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The Honolulu Advertiser
Posted on: Thursday, February 2, 2006

Kaka'ako group presents own plan

By Andrew Gomes
Advertiser Staff Writer

A community group opposing Alexander & Baldwin Inc.'s plan to build two condominium towers, recreational facilities and commercial space on public waterfront land in Kaka'ako suggested yesterday that the state start the planning process over and find a vision with broader support.

Grassroots organization Save Our Kaka'ako Makai also promoted its own plan anchored by park space, museums, performance theaters and a "living" historic Hawaiian fishing village aimed primarily at tourists.

The Hawai'i Community Development Authority, the state agency responsible for Kaka'ako, listened yesterday to alternatives to the A&B plan but made no decision.

The agency is prohibited from considering other proposals as long as it maintains the contractual development process it started last year when it requested and received proposals from private developers to remake 36.5 acres around Kewalo Harbor.

Six development proposals were submitted, and the agency in September tentatively chose to pursue a $650 million plan from local firm Alexander & Baldwin Inc.

A&B's plan includes two condominium towers with about 630 units, park space, a hula amphitheater, farmers market, restaurants, shops and parking.

The condo sales would finance the public elements of the project at no cost to the state.

The Hawai'i Community Development Authority is discussing terms such as lease rent and land-sale price with A&B. If those details are agreed upon, it could lead to a binding development agreement in the next several months.

The development authority board, however, has the option of canceling its request for proposals and reject the plans it received. The board also can pursue other plans submitted in response to its request should A&B withdraw or fail to agree to terms.

Daniel Dinell, agency executive director, said he couldn't speculate what the authority board will do.

"The authority is going to weigh the public input received ... before a decision is made," he said.

Dinell said the agency agreed to hear more about the Save Our Kaka'ako Makai plan as a form of "constructive public criticism."

"There is such great public interest that the board should not discourage ... public input," he said, emphasizing that the board cannot proceed with the Save Our Kaka'ako Makai plan or any other plan not submitted under terms of last year's request for proposals.

Nancy Hedlund, an Ala Moana-Kaka'ako Neighborhood Board member, said part of the reason for promoting the grassroots plan is to demonstrate that desirable public improvements can be built without selling state land for high-priced condos.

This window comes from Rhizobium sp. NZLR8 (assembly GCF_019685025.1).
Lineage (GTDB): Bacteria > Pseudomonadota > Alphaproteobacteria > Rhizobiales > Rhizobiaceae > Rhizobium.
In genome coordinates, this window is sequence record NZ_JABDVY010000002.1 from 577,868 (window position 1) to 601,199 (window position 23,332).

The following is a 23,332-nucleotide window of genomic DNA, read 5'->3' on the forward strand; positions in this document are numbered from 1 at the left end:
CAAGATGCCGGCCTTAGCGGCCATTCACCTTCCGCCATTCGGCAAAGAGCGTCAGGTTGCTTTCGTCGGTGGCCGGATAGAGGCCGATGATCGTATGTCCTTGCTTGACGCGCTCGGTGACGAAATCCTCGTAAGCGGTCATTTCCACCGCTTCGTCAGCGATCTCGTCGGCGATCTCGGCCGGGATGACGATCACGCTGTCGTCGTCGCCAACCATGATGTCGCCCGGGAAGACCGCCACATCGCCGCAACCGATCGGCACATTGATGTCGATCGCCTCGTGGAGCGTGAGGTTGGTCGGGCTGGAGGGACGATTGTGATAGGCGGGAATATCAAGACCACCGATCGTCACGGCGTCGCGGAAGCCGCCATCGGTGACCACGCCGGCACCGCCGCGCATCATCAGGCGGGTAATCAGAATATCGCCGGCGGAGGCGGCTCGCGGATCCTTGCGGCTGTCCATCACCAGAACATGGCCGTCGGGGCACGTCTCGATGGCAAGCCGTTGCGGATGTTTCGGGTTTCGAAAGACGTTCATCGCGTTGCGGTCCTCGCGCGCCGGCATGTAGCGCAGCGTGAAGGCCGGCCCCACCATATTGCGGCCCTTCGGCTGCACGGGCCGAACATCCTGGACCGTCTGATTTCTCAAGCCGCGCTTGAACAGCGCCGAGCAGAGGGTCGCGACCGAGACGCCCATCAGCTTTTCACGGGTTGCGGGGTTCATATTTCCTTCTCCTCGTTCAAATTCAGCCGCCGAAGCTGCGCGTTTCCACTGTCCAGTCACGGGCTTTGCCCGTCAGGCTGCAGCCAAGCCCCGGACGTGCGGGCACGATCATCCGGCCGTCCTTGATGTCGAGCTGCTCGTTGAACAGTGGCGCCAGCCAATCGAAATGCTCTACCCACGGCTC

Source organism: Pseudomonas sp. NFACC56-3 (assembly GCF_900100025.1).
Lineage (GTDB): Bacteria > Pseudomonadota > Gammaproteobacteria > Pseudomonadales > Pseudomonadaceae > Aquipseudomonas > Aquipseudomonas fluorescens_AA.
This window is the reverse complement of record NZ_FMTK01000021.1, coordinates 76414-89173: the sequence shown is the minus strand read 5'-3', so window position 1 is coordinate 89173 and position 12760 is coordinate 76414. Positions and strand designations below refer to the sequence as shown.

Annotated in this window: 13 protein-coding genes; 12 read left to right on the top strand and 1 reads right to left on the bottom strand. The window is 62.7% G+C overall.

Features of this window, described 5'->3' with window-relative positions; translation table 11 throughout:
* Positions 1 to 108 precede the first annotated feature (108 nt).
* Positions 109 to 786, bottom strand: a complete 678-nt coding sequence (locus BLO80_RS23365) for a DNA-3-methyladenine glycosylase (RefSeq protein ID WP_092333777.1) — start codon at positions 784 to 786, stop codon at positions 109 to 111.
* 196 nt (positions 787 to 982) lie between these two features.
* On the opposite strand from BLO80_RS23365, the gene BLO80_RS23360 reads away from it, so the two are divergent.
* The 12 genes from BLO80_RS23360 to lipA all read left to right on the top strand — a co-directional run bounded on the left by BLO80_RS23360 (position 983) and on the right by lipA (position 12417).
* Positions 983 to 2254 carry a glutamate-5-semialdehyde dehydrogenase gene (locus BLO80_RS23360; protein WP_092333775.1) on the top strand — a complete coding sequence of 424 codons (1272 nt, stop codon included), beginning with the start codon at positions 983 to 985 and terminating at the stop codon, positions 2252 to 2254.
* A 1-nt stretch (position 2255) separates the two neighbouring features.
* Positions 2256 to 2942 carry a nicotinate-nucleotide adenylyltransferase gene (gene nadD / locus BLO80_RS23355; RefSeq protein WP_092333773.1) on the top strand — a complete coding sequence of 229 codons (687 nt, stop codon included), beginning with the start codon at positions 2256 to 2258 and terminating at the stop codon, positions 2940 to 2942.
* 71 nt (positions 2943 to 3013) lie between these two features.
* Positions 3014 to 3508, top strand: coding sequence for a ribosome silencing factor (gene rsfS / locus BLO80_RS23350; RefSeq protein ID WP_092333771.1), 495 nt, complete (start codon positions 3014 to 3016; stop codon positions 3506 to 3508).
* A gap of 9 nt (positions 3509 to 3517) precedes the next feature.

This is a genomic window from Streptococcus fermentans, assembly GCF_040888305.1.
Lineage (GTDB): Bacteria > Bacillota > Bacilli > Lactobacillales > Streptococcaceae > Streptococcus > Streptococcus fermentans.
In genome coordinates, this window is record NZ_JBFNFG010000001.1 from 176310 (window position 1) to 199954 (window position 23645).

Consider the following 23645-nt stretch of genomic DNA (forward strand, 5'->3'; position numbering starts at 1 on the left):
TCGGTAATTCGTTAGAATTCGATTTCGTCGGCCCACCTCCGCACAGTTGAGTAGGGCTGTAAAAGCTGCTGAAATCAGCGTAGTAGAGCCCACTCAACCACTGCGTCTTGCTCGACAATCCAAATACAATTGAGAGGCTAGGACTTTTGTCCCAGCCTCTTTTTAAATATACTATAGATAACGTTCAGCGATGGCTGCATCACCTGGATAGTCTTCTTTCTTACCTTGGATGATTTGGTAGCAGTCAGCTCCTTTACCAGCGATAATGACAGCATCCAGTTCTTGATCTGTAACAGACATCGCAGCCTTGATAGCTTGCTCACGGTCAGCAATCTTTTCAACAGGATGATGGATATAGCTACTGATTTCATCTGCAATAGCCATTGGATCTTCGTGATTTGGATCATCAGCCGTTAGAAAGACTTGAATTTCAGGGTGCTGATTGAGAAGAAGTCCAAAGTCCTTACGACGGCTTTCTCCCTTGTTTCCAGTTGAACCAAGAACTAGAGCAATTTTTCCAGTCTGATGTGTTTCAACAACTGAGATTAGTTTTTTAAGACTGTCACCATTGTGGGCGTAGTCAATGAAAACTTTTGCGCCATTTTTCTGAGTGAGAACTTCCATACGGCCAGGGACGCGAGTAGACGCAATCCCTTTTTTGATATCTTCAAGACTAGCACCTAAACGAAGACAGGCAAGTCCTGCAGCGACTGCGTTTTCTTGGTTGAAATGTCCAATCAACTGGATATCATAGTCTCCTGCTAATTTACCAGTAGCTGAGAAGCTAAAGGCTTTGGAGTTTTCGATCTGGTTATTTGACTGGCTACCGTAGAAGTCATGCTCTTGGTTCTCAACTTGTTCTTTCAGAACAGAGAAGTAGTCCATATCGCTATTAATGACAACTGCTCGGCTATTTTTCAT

"There are viable alternatives," she said.

The Save Our Kaka'ako Makai plan proposes to roughly double the size of Kaka'ako Waterfront Park toward Point Panic and mauka of the Children's Discovery Center.

Other public elements of the plan include a bandstand, community center, performing arts center, fish and farmers market, canoe halau and parking.

Commercial components in the plan include a surfing museum, canoe-building exhibit, food and gift shops, performance theaters and a living depiction of a Hawaiian fishing village with a stream, fish pond, heiau and performance areas.

Save Our Kaka'ako Makai estimates the cost of the project at $70 million, plus $13.5 million a year to operate. The plan assumes that after four years, commercial rent and attendance of 2,500 people a day spending an average of $40 each would generate annual net income of $24 million.

Financing is to come from government grants, nonprofit organizations, private donations and state and city coffers.

"This is a viable project we believe, both financially and functionally," said Save Our Kaka'ako Makai member Mich-elle Matson.

Lawrence Chun, a retired state transportation official who served on the state Land Use Commission, commended Save Our Kaka'ako Makai for being a well-intentioned group but questioned the viability of the plan he called too simplistic in its financial forecast.

Chuck Pearson, an engineer, said he supported the agency's desire to see homes as part of the project, but preferred to see midrise rentals as opposed to luxury high-rise condos.

Honolulu architect Charles Palumbo submitted his own rough plan and drawings for the area including a fishing village, aquarium, business hotel, park space, performing arts center, restaurants, shops and mid-priced hig h-rise homes.

"It is now up to (the agency) and the people of Honolulu to work together toward a common-sense plan that will make Kaka'ako the crown jewel of Honolulu and for Honolulu's people," Palumbo said in his submission.

Reach Andrew Gomes at agomes@honoluluadvertiser.com.